The Companies claim that the Applicant has not demonstrated that there has been adequate provision for the determination and payment of legal damages which may be incurred through the proposed condemnation. This claim is based on the new procedure set forth in the Public Authorities Law 1199-eee (5) under which assets owned by a regulated public utility (Saratoga Water Services Inc.) can be taken over by the Applicant without taking title, but if the court determines the value of the assets by any method other than the net income capitalization method, or if the proposed compensation is more than the rate base of the assets taken in condemnation as utilized by the Public Service Commission in setting rates and as certified by the commission, the Applicant can withdraw the condemnation. If the Applicant withdraws the condemnation, then the Applicant would be liable for damages. Because the Applicant has no taxing power and obtains revenue only from the service it renders, the Companies claim it will have not ability to raise funds to pay damages.

The situation is further complicated by the fact that the Applicant proposes to condemn the Cold Spring Road well (well PW-7), along with approximately 4 acres of land surrounding the well, which are owned by the Luther Forest Corporation, a private entity. Condemnation of the property of the Luther Forest Corporation would proceed in the traditional manner whereby the Applicant would acquire title to the well and surrounding land and the value would be fixed by the court.

The Companies argue that the Applicant could back out of the condemnation of the assets of Saratoga Water Services Inc. but, if it had already acquired the property of the Luther Forest Corporation, could thereby deprive the utility of a vital and necessary source of water.

The Applicant claims that damages are not a part of this proceeding and further claims that there has been no showing of insufficiency in the Applicant's ability to pay for damages. The Applicant submits that it could be made a condition of the permit that the Applicant be required to follow through with the procedures established under the Eminent Domain Procedure Law to have the court determine what are fair damages.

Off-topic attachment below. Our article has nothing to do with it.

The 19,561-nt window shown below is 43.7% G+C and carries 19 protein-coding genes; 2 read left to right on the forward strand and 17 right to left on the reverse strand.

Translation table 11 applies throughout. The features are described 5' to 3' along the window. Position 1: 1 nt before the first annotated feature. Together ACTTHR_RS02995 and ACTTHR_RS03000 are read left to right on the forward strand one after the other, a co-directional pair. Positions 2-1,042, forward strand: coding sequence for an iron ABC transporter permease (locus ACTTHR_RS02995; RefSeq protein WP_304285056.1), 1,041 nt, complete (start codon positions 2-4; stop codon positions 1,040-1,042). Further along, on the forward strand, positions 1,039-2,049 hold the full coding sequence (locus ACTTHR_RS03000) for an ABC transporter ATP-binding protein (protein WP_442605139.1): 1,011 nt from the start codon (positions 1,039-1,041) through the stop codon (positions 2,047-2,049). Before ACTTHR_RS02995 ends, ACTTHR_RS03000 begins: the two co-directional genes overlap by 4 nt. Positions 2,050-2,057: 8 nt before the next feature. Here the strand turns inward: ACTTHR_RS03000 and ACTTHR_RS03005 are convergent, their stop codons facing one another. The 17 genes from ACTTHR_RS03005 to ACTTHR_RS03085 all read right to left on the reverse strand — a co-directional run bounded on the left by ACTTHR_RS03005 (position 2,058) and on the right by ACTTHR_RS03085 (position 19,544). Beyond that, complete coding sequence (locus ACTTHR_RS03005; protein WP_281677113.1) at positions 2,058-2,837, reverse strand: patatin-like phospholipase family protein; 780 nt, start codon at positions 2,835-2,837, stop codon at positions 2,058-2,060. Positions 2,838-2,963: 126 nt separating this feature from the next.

The Applicant acknowledges that the court under the Eminent Domain Procedure Law can use any one of three theories of compensation: (1)income capitalization; (2) market value; or

(3) replacement value. The Applicant also acknowledges that if the court adopts any theory other than income capitalization, then the Applicant can choose not to proceed with the condemnation because the Applicant has no taxing power and obtains revenue only from the service it renders.

In approving a water supply application, the Department must determine whether there is provision for fair and equitable determinations of and payments of any direct and indirect legal damages to persons or property that will result from the acquisition of any lands in connection with the proposed project or from the execution of the proposed project. [ECL 15-1503(2)]

In carrying out its responsibilities under this section, the Department and its predecessors reviewed water supply applications to determine whether the Applicant had sufficient resources available to pay any legal damages which may be caused by the execution of the plans of the applicant and whether such legal damages would require any special consideration or legislative enactment in order that they equitably may be determined and paid. [Decision of the Water Power and Control Commission in the matter of the application of the Village of Nyack, Water Supply Application No. 3431, dated December 9, 1958. Decision upheld in Spring Valley Water Works & Supply Co. v. Wilm 1961, 14 AD 2d 658, 218 N.Y.S.2d 800. Decision of the Department in the matter of the application of Sleepy Hollow Lake, Inc., dated August 4, 1971.]

The Department and its predecessors did not make any determination of damages which might result from the proposed project. The determination of damages was not within the jurisdiction of the Department or its predecessors but was a matter for the court to determine under the former Condemnation Law.

This is an issue of first impression because of the possibility of the Applicant to back out of the condemnation of the assets owned by a regulated public utility, Saratoga Water Services Inc. and the possibility, however remote it may be, that the Applicant could still acquire the Cold Spring Road well (well PW-7) and deprive the utility of a source of water supply. I find the present record is inadequate to make the required statutory determination and that it is incumbent for the Applicant to come forward with a proposal which will deal with this eventuality.

This is a matter which must be addressed by the parties in these proceedings but which may not require adjudication. As noted above, the Department has the authority to impose conditions to bring into cooperation all persons or public corporations that may be affected by the project. It may be possible to draft permit conditions which would resolve this matter either by requiring a bond or other security to assure that any damages would be paid or which would condition the permit to require the acquisition of both the existing water supply and distribution system of Saratoga Water Services, Inc. and the Cold Spring Road well (well PW-7) and the 4 acres of land surrounding the well belonging to the Luther Forest Corporation.